Lying on Your Resume?

find a job without experience

Have you ever lied to gain access to a new positions that you otherwise could not have landed? If so, you are among a group of millions of other Americans who have executed a similar strategy. But lying or embellishing can come back to haunt you.

Lying on a Resume Is Detrimental

Lying About Past Employers

This is a very common means of embellishment on a job seeker’s resume. Often times human resources won’t dive too deep into an employee’s past, but it can certainly come back to haunt you later in your career. Being honest might make your resume look less competitive, but if you land the job it’s all about performance and the value you bring to your organization. If you lie about where you worked or who you worked for, it will eventually come to fruition. At this point it’s too late. You’ll be looking for a new career in no time.

Educational Embellishment

A common theme for many jobseekers is to embellish educational background. But lying about education is a terrible idea. You might see a short term benefit, but eventually it will catch up with you. And when it does, it will prevent you from starting a meaningful career. When future employers check your past work experience they will contact that employer, and they will have no choice but to tell the honest truth. This can even include lying about smaller things like GPA. If educational requirements are a consistent problem and you can’t seem to find the right job because of it, just accept a lower level job. Prove to your company that you area a valuable contributor as you build your career. Lying about your education is a bad idea, and if you get caught, it can derail your career potential. GPA holding you back? Repeat some classes and bring up your grades. There are certainly options.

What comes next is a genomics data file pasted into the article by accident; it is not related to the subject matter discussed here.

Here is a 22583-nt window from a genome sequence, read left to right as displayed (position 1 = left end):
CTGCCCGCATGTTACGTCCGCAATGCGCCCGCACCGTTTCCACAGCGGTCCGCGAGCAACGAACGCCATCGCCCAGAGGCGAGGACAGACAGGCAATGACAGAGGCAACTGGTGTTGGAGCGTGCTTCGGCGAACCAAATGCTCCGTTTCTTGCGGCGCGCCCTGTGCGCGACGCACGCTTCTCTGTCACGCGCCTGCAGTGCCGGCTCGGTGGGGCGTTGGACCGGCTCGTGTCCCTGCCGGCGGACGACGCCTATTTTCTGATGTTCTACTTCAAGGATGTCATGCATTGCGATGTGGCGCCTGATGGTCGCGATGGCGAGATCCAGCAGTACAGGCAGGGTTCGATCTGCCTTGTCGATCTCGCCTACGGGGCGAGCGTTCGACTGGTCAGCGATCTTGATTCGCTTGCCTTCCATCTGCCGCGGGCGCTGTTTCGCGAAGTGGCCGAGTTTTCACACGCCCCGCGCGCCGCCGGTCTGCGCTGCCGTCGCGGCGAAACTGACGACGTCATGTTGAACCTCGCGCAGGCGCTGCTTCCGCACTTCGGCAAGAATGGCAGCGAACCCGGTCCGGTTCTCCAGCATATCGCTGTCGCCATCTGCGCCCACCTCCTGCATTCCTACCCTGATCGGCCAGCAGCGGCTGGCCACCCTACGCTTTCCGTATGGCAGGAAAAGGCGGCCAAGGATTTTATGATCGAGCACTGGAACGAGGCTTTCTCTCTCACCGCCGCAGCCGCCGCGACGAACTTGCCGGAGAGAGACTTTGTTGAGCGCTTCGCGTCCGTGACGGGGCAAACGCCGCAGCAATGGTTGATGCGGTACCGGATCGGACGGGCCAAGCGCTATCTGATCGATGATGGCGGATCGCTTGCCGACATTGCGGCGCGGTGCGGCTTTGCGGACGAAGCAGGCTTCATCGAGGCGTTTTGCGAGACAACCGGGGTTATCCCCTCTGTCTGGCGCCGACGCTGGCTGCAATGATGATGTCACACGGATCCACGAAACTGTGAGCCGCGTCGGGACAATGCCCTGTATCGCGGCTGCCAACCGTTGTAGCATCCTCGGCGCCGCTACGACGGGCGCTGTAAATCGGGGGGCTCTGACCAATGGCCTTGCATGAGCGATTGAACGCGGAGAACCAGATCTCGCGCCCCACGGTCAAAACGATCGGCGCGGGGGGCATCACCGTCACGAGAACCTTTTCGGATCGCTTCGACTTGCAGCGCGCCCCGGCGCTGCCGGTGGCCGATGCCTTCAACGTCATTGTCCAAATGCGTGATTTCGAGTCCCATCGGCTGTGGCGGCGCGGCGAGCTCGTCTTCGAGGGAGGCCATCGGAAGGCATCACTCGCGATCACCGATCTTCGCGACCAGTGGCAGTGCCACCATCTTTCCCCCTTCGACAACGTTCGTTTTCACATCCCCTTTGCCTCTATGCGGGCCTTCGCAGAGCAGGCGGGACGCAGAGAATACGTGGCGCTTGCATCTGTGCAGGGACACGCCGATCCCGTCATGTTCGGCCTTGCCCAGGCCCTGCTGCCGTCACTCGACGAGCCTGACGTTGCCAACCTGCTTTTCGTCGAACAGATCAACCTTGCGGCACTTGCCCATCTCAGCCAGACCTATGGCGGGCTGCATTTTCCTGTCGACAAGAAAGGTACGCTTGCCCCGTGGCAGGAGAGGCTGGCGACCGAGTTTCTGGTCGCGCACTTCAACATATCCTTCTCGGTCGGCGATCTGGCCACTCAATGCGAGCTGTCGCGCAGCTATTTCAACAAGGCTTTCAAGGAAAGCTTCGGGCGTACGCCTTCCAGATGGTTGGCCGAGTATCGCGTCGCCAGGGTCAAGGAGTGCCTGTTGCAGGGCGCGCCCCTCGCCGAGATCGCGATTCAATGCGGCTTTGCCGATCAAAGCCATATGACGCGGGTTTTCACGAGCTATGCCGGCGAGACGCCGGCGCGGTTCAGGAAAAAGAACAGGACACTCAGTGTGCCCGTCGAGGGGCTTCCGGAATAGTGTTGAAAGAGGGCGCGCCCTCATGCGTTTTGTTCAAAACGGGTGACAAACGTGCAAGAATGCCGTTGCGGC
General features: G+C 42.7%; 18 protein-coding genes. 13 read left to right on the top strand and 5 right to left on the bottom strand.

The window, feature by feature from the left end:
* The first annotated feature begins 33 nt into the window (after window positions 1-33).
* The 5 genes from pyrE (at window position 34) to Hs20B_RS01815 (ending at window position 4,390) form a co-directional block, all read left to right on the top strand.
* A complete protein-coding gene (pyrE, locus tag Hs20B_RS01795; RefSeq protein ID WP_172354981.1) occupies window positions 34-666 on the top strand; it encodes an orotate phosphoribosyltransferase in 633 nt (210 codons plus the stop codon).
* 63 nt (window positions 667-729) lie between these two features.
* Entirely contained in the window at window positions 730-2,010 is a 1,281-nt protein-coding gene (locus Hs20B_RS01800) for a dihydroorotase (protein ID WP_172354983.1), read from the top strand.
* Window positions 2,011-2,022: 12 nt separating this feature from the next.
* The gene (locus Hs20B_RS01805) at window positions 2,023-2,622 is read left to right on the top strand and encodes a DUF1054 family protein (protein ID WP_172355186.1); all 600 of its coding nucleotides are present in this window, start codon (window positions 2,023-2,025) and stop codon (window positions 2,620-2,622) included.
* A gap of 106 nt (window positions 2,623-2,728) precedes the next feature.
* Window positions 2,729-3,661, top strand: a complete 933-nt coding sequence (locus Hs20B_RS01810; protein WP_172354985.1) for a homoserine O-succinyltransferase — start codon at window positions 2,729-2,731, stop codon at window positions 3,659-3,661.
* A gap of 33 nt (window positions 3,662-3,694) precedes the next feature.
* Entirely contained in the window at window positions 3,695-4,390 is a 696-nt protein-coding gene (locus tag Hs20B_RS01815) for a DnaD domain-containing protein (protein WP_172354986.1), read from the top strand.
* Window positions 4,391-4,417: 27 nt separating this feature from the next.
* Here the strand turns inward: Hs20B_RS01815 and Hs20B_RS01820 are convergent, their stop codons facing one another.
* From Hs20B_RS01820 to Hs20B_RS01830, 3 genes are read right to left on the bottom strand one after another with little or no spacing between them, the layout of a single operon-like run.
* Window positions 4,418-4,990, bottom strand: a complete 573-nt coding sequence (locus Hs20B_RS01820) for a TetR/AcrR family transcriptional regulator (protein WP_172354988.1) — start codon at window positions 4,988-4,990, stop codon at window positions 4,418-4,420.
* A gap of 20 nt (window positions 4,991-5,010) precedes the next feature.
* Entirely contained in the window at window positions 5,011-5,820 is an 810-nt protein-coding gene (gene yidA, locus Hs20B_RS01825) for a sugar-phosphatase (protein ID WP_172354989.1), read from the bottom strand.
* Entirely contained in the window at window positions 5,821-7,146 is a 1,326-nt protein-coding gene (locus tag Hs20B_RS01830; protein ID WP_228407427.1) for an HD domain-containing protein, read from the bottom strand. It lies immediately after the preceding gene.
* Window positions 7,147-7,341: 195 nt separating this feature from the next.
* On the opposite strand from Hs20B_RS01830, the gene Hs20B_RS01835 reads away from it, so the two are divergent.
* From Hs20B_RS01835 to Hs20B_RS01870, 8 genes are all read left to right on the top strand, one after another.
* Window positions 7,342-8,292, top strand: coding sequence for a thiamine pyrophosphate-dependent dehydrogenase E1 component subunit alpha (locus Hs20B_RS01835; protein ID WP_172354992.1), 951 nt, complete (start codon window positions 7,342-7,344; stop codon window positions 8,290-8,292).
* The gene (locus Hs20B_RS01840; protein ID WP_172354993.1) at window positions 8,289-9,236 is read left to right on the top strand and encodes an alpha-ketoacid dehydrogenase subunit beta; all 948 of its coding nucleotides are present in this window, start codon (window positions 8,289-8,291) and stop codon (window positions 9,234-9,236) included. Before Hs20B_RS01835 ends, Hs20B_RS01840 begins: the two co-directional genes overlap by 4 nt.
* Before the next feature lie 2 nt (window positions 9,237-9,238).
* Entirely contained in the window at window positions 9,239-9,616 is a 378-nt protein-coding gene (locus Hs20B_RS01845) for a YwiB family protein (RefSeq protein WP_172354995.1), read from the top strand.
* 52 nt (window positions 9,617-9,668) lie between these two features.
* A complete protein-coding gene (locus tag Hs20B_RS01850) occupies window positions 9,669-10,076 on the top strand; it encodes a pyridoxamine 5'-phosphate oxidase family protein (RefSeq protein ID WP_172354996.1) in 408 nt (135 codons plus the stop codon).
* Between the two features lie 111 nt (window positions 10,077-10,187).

Lying About Work Experience

There is a difference between pure embellishment and optimization. We are huge proponent of resume optimization, but jobseekers need to be careful where that line is drawn. Don’t lie about your job title or past job responsibilities, because human resources will find out. They search for inconsistencies in public profiles and private resumes, and any differences can send off a big red flag. The alternative? Be honest and continue to build your credentials. Get more work experience and ascend to that role you’ve always dreamed about working in. There is no fast track to success—you need to work for the things you want.

If you‘re having trouble finding the job you want, you might need to backtrack. Figure out the reason and work to correct it. Is education holding you back? Is so, go back to school and finish your degree? Can’t meet the requirements on a job application? Take an entry level job and work your way up. With a little hard work and determination, good things will start to happen. You just need to get on the right path.

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Matthew Welch

Matthew Welch is an SEO strategist, content marketer, blog manager, and sports enthusiast from Boston, MA with a collegiate background in Natural Resources and Environmental Studies from the University of Connecticut.

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